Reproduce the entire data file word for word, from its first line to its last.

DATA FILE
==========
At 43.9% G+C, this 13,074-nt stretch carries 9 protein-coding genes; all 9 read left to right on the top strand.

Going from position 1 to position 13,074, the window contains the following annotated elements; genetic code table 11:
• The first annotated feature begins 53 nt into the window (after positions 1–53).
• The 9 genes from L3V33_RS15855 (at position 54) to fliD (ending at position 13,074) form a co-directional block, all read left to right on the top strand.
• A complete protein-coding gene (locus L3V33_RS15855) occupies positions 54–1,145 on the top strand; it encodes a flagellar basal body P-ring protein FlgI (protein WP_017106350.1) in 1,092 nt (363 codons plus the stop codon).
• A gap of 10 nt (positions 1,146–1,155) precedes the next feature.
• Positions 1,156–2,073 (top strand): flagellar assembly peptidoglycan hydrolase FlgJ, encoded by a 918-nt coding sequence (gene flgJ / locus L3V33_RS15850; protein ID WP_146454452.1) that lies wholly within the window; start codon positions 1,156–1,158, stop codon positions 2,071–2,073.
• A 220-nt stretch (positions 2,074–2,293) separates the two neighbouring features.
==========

At 43.9% G+C, this 13,074-nt stretch carries 9 protein-coding genes; all 9 read left to right on the top strand.

Going from position 1 to position 13,074, the window contains the following annotated elements; genetic code table 11:
• The first annotated feature begins 53 nt into the window (after positions 1–53).
• The 9 genes from L3V33_RS15855 (at position 54) to fliD (ending at position 13,074) form a co-directional block, all read left to right on the top strand.
• A complete protein-coding gene (locus L3V33_RS15855) occupies positions 54–1,145 on the top strand; it encodes a flagellar basal body P-ring protein FlgI (protein WP_017106350.1) in 1,092 nt (363 codons plus the stop codon).
• A gap of 10 nt (positions 1,146–1,155) precedes the next feature.
• Positions 1,156–2,073 (top strand): flagellar assembly peptidoglycan hydrolase FlgJ, encoded by a 918-nt coding sequence (gene flgJ / locus L3V33_RS15850; protein ID WP_146454452.1) that lies wholly within the window; start codon positions 1,156–1,158, stop codon positions 2,071–2,073.
• A 220-nt stretch (positions 2,074–2,293) separates the two neighbouring features.